Words. They are important … aren’t they? It’s how we say stuff and share our thoughts, feelings and insight into who we are and most of us do that a lot. So it sounds about right when experts claim that we say an average of a whopping 7,000 words every day.
Or, do actions actually speak louder than words? Those language experts also say that only 7% of communication is the actual spoken words with the rest being conveyed through tone of voice and body language. So in the era of WhatsApp, where real-life interaction and phone conversations are a dying art, how much do actual words still matter?
Make or break
In relationships, words can carry a lot of weight. It was some cutting words from my now ex-husband which signalled the end of it all for me. One simple sentence revealed so much about how different we were/are as people. That incompatibility could no longer be ignored. Words bound us together in a marriage ceremony but it was also words which played a big role in breaking that apart too.
In my current relationship (!), words are having a much more positive effect. The right ones are being said at the right time whether that’s trivial crap to make us laugh or serious stuff to provide support through patches of life drama. Conversation is crucial to keep any human interaction going even if moments of silence in comfortable companionship are golden too. They can provide positive progression or negative change – and I hope it continues to be the former for a long time coming.
Putting professional pants on
In work, I interview people who have been affected by brain tumours for an amazing charity which provides support and funds research into the ruthless disease. Those interviews usually take place over email or on the phone, at the discretion of the person who I am interviewing. They are both very different experiences. Email provides me with a bit of safe distance from the true emotion of what these people have been through. Over the phone changes that dynamic completely and it is much more difficult not to be affected. It’s left me crying in the work toilets and needing a glass of wine that evening.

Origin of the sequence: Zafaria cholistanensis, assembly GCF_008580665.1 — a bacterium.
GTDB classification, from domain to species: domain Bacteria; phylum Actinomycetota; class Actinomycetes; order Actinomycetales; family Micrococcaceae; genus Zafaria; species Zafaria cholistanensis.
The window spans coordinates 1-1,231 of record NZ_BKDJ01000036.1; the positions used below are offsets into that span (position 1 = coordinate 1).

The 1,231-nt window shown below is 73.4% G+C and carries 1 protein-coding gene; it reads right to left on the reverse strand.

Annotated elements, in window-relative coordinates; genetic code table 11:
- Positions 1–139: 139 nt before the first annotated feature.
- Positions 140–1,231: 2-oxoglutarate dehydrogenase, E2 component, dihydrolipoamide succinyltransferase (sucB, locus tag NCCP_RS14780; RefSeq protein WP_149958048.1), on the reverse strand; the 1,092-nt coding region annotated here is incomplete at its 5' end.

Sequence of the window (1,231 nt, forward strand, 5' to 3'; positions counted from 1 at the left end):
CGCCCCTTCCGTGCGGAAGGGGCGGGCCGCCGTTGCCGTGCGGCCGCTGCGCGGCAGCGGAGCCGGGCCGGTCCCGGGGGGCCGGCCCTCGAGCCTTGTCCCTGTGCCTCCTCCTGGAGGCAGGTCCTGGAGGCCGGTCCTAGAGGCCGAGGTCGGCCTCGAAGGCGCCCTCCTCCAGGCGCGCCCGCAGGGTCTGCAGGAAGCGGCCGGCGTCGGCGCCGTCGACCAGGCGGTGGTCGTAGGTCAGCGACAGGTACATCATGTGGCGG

The charity puts employee well-being at the heart of what it does which is evident at all times. But, words telling harrowing stories can still have a deep impact as they decorate the thoughts and experience of truly difficult times. I can only hope that talking is a cathartic and healing experience for the people who graciously share their stories with me to support the charity.
Professionally and personally, I often think that I am better in the written than the spoken word. (Maybe that’s why I had so many problems securing those second dates!) Never had a truer word been said than after I recently had to give a presentation to my entire organisation. Nerves had been brewing for weeks. I knew the subject matter like the back of my hand and my workmates are a friendly and supportive bunch. But, when the moment came, I felt sick and I know I didn’t give my best performance. Forming those words reminded me of a previous job when I had to say actual words to male model David Gandy. Suddenly my tongue didn’t feel quite right in my mouth. It was the first time that I had ever delivered a presentation at work though so I didn’t beat myself up about it all too much.
When it comes to parenting, words hold all of that together too. We all know that kids say the funniest stuff as they learn to process the world which is blossoming around them. Their innocence and developing curiosity combine in the best of ways. My four-year-old TJ comes out with some amazing one-liners on an almost daily basis. Yet he has no idea why his mummy is doubled over laughing as a result. Here’s some of my favourites:
• Caterpillars grow into Buzz Lightyear
• Mummy, I can’t climb the stairs. I’ve run out of batteries.
• All the other people know that it’s Wednesday don’t they?
• I like being Theo. I don’t like being Steven. I like being me – Theo.
• When we get a cat, let’s call it Finger. Finger the cat.
Need I say any more?!
So, maybe The Bee Gees (and also Boyzone) were right when they sung about words and their huge importance. Or, maybe words are only part of a bigger picture of dynamic, time, place, people and circumstance. Those words need to go beyond surface and to deeper levels of authenticity – as well as being backed up by appropriate actions and behaviour on a regular basis. When delivered correctly, words are one of the most powerful tools we have – so let’s ensure that we choose them wisely!